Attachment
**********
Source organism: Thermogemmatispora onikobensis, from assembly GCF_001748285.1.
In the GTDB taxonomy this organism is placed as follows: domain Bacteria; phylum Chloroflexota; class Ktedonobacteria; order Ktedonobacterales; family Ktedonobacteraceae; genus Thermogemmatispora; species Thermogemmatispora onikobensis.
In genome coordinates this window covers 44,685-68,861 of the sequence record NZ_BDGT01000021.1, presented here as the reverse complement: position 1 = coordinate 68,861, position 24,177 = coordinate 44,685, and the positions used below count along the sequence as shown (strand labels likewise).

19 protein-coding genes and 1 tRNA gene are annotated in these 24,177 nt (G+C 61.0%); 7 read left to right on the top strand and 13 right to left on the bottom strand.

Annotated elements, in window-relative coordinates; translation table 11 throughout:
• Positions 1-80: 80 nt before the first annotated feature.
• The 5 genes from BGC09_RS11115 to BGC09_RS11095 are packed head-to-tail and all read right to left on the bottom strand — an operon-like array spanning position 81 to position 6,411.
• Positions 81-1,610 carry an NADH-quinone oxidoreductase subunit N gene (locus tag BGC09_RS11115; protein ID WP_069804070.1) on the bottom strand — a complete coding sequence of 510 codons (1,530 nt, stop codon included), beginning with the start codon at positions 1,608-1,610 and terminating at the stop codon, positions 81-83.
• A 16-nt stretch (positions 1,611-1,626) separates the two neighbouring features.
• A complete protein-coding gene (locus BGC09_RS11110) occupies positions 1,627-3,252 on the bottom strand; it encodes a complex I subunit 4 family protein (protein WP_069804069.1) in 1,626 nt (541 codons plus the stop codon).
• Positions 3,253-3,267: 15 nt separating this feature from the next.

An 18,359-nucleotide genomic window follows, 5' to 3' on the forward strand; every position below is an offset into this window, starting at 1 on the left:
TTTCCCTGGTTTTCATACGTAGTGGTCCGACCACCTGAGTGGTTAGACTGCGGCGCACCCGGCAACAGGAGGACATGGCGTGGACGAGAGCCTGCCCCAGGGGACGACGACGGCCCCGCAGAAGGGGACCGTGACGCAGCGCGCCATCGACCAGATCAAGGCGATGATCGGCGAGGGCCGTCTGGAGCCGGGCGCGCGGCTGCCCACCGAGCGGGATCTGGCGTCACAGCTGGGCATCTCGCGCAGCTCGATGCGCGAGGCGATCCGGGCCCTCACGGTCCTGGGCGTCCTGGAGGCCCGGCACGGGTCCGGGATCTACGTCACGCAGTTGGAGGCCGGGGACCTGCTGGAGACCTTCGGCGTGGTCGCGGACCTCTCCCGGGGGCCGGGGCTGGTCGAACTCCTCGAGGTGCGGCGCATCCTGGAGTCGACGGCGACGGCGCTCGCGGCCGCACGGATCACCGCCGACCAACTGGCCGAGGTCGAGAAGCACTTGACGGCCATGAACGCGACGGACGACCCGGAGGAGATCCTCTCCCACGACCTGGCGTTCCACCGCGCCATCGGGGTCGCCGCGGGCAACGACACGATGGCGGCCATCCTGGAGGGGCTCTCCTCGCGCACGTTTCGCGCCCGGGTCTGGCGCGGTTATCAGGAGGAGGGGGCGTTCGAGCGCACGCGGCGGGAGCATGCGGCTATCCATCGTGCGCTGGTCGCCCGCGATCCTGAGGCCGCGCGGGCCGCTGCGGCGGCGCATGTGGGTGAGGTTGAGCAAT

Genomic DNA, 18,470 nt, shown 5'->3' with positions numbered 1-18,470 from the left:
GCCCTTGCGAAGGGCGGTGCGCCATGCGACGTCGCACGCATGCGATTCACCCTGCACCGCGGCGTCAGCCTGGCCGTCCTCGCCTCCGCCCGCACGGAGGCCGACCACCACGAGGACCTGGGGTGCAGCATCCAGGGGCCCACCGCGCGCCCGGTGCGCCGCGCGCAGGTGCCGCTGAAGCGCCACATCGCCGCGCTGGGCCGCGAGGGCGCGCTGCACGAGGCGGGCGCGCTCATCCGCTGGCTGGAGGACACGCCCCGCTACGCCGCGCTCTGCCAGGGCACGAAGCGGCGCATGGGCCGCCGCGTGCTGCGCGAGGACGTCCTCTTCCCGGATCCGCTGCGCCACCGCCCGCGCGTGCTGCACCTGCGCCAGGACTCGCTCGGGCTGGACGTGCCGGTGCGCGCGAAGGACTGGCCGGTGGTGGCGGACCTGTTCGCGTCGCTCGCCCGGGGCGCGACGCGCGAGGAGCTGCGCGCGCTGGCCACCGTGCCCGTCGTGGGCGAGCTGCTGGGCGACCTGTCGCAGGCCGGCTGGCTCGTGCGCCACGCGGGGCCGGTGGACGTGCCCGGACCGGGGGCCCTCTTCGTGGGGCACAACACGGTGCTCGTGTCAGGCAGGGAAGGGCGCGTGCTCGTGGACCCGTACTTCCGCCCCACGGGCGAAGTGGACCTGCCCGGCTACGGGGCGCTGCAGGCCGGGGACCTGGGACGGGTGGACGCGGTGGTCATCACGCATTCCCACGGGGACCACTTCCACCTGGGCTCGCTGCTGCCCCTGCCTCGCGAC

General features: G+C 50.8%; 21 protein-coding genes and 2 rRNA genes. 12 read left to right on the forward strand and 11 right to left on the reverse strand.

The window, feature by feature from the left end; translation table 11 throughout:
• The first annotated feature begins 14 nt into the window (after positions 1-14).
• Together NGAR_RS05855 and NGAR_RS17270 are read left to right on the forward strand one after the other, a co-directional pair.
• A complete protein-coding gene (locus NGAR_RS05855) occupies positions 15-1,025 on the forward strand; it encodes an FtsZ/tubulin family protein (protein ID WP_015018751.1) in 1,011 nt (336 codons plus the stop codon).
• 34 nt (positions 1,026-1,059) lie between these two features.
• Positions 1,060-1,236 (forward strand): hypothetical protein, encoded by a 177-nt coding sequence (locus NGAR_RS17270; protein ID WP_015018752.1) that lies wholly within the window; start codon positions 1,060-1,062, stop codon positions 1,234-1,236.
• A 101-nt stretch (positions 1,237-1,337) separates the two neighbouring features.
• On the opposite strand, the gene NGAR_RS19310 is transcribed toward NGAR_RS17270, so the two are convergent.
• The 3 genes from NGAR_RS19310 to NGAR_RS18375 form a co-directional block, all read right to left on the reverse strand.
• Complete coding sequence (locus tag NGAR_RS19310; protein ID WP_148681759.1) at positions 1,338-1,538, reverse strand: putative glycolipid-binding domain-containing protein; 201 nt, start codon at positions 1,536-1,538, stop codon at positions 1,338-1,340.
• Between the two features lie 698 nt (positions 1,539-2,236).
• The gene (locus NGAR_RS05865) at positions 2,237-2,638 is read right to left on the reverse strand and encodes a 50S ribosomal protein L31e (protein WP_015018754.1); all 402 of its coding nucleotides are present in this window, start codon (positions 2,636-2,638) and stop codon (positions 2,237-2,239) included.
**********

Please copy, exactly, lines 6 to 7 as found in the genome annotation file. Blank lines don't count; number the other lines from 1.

• Positions 1-80: 80 nt before the first annotated feature.
• The 5 genes from BGC09_RS11115 to BGC09_RS11095 are packed head-to-tail and all read right to left on the bottom strand — an operon-like array spanning position 81 to position 6,411.